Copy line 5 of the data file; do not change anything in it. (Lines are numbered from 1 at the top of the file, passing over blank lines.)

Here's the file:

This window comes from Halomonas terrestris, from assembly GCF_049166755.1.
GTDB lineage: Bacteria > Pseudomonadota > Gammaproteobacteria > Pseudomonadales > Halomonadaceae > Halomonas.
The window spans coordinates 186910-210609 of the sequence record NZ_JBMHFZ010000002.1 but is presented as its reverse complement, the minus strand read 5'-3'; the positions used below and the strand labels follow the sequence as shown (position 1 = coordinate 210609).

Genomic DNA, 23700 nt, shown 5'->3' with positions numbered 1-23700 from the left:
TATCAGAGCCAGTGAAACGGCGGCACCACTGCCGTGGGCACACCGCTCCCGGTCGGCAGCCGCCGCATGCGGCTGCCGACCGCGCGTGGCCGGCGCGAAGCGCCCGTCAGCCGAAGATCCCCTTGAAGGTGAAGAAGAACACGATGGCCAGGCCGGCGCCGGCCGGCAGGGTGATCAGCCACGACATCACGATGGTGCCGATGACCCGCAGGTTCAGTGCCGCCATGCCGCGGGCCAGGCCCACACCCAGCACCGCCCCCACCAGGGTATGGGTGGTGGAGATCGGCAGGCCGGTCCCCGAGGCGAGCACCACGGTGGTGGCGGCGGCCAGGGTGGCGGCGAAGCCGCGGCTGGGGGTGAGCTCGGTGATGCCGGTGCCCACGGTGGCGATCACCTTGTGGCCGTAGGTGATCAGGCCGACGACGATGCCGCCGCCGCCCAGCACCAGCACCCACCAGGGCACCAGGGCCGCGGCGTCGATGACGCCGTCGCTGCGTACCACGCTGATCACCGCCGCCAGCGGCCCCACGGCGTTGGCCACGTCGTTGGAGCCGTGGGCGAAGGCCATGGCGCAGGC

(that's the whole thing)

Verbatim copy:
TATCAGAGCCAGTGAAACGGCGGCACCACTGCCGTGGGCACACCGCTCCCGGTCGGCAGCCGCCGCATGCGGCTGCCGACCGCGCGTGGCCGGCGCGAAGCGCCCGTCAGCCGAAGATCCCCTTGAAGGTGAAGAAGAACACGATGGCCAGGCCGGCGCCGGCCGGCAGGGTGATCAGCCACGACATCACGATGGTGCCGATGACCCGCAGGTTCAGTGCCGCCATGCCGCGGGCCAGGCCCACACCCAGCACCGCCCCCACCAGGGTATGGGTGGTGGAGATCGGCAGGCCGGTCCCCGAGGCGAGCACCACGGTGGTGGCGGCGGCCAGGGTGGCGGCGAAGCCGCGGCTGGGGGTGAGCTCGGTGATGCCGGTGCCCACGGTGGCGATCACCTTGTGGCCGTAGGTGATCAGGCCGACGACGATGCCGCCGCCGCCCAGCACCAGCACCCACCAGGGCACCAGGGCCGCGGCGTCGATGACGCCGTCGCTGCGTACCACGCTGATCACCGCCGCCAGCGGCCCCACGGCGTTGGCCACGTCGTTGGAGCCGTGGGCGAAGGCCATGGCGCAGGC